The Oakland County Sheriff’s Office, located here in Pontiac, is the only police department in the state of Michigan(that we know of?) currently using the military technology. If you think this is an invasion of privacy, you are not alone.

FCC Caves to Corporate Masters of the Democratic and Republican Parties

Anyone who expected a group of Democrats and Republicans to do anything other than continue to carry water for their corporate overlords on this issue, as with all other issues, seriously needs to have their head examined. From the Washington Post:
The Federal Communications Commission on Thursday voted in favor of advancing a proposal that could dramatically reshape the way consumers experience the Internet, opening the possibility of Internet service providers charging Web sites for higher-quality delivery of their content to American consumers.
The plan, approved in a three-to-two vote along party lines, could unleash a new economy on the Web where an Internet service provider such as Verizon would charge a Web site such as Netflix for the guarantee of flawless video streaming.
The proposal is not a final rule, but the vote on Thursday is a significant step forward on a controversial idea that has invited fierce opposition from consumer advocates, Silicon Valley heavyweights, and Democratic lawmakers. The FCC will now open the proposal to a total 120 days of public comment. Final rules, aimed for the end of the year, could be rewritten after the agency reviews the public comments.
Again, supporting the Democratic or Republican parties in any way, shape or form is effectively tantamount to declaring oneself in active opposition to the most basic interests, rights and liberties of the people of the United States.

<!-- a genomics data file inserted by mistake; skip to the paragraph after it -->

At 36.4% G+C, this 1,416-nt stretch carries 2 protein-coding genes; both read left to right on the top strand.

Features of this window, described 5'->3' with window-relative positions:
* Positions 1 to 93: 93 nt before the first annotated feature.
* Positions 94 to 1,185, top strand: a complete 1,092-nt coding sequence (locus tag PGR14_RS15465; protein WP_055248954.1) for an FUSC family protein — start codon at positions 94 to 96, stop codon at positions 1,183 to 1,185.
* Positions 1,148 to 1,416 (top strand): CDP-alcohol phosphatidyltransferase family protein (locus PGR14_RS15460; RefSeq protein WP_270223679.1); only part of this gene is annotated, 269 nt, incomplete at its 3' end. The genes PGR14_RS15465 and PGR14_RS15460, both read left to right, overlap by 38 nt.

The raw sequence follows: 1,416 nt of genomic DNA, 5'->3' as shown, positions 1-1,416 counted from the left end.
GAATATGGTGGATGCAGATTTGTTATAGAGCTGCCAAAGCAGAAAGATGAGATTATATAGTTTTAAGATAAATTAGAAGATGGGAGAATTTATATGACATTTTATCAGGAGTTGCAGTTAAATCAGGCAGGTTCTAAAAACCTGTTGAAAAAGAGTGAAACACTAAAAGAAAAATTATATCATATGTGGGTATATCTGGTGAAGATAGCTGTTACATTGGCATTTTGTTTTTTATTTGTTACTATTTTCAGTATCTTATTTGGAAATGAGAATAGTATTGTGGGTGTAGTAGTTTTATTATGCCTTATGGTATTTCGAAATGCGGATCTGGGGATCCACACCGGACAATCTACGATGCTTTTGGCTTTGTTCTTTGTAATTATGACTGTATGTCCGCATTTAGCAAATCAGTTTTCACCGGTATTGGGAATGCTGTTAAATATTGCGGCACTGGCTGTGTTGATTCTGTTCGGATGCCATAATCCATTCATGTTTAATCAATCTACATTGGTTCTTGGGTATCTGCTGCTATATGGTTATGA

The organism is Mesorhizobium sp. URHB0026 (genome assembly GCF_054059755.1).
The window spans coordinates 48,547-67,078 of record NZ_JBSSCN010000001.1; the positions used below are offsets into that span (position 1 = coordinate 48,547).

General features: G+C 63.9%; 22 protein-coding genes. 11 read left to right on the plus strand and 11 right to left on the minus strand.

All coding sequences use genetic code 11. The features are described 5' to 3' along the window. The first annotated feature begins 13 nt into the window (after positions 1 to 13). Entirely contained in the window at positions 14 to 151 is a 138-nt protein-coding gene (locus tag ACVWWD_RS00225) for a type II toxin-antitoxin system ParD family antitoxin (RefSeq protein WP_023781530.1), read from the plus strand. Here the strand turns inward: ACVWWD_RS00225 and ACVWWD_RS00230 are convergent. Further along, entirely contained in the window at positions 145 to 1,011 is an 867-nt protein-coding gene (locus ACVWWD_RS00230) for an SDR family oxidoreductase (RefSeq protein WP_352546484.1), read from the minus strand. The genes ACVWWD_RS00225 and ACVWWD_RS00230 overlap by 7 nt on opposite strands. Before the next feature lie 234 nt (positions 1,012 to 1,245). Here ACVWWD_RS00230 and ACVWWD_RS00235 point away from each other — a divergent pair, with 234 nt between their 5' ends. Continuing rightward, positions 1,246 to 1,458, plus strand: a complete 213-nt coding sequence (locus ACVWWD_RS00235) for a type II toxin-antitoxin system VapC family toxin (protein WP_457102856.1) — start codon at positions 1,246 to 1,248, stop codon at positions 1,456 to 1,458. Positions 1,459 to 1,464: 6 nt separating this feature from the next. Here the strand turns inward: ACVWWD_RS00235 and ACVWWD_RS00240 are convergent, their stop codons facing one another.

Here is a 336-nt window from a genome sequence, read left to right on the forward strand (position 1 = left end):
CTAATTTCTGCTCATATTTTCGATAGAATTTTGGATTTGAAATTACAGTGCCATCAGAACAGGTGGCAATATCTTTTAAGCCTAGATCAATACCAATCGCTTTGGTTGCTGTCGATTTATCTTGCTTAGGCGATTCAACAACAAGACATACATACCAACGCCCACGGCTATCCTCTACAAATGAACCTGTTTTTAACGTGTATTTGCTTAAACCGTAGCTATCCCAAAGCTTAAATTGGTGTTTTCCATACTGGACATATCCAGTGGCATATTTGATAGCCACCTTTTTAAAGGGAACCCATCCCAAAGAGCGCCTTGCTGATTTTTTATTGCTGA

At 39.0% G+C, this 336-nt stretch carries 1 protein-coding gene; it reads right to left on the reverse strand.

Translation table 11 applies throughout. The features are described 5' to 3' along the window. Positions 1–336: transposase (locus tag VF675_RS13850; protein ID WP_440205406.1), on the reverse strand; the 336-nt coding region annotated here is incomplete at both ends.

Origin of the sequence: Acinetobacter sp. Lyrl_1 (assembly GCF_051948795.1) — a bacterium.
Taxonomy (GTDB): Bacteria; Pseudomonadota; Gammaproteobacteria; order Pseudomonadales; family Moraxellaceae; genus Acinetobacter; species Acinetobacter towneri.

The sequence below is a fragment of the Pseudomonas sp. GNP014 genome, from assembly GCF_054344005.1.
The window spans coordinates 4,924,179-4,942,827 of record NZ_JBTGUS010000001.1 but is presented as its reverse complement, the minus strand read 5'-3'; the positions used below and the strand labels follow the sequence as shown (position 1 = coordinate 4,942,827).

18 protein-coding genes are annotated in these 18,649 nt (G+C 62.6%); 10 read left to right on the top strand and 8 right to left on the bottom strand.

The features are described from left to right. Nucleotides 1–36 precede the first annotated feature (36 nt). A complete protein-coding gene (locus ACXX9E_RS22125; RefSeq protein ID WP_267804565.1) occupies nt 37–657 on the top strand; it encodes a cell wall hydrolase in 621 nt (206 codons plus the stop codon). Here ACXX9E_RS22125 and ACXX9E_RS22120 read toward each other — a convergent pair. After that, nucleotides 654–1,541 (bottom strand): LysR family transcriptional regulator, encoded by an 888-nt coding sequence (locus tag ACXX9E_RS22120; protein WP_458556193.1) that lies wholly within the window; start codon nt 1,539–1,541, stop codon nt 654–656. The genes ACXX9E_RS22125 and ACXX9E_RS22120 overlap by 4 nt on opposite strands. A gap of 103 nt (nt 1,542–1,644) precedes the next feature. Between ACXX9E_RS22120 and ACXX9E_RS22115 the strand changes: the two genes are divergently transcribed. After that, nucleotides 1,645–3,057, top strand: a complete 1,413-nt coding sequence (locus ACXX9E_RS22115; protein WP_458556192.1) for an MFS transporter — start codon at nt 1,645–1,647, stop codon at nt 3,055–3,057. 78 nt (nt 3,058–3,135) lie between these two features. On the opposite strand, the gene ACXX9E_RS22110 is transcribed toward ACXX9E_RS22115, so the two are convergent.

Unintended Consequences of the Snowden Leak

In the aftermath of the Snowden NSA leak last year, supporters of the National Security Police State and Surveillance Society in the Republican and Democratic parties quickly ran to the media arguing that the leak represented a grave threat to national security because it would potentially reveal sensitive intelligence sources and methods.  It is now being reported by the WSJ that, in response to the Snowden leaks, Al Qaeda have changed up their crypto protocols and rolled their own encryption software.  And the uninformed  responses from the professional hysterics in the media and blogosphere are not hard to find.  Take some guy named Bob Cesca at the Daily Banter, for example. He writes:
So this is just peachy. I’ve always been very, very cautious to not over-emphasize the general scope of the terrorist threat, but this has more to do with stupidly and recklessly helping the ones that are out there, and it appears as if Snowden & Company have done precisely that.
What this reveals is that Bob Cesca doesn't know the first thing about the basic tenets of cryptography. One of the first things anyone learns when doing the most rudimentary study of cryptography and cryptanalysis is that "home-brewed," closed source  cryptographic software is essentially broken by definition, since by definition it cannot be subjected to rigorous review.  This makes it easier to break.  So, ironically, by switching up their crypto, Al Qaeda are likely providing new attack vectors for intelligence agencies the world over.  And this is in fact the view of at least one actual expert in cryptography, Bruce Schneier, as opposed to the uninformed reactions of professional political whiners.  He writes: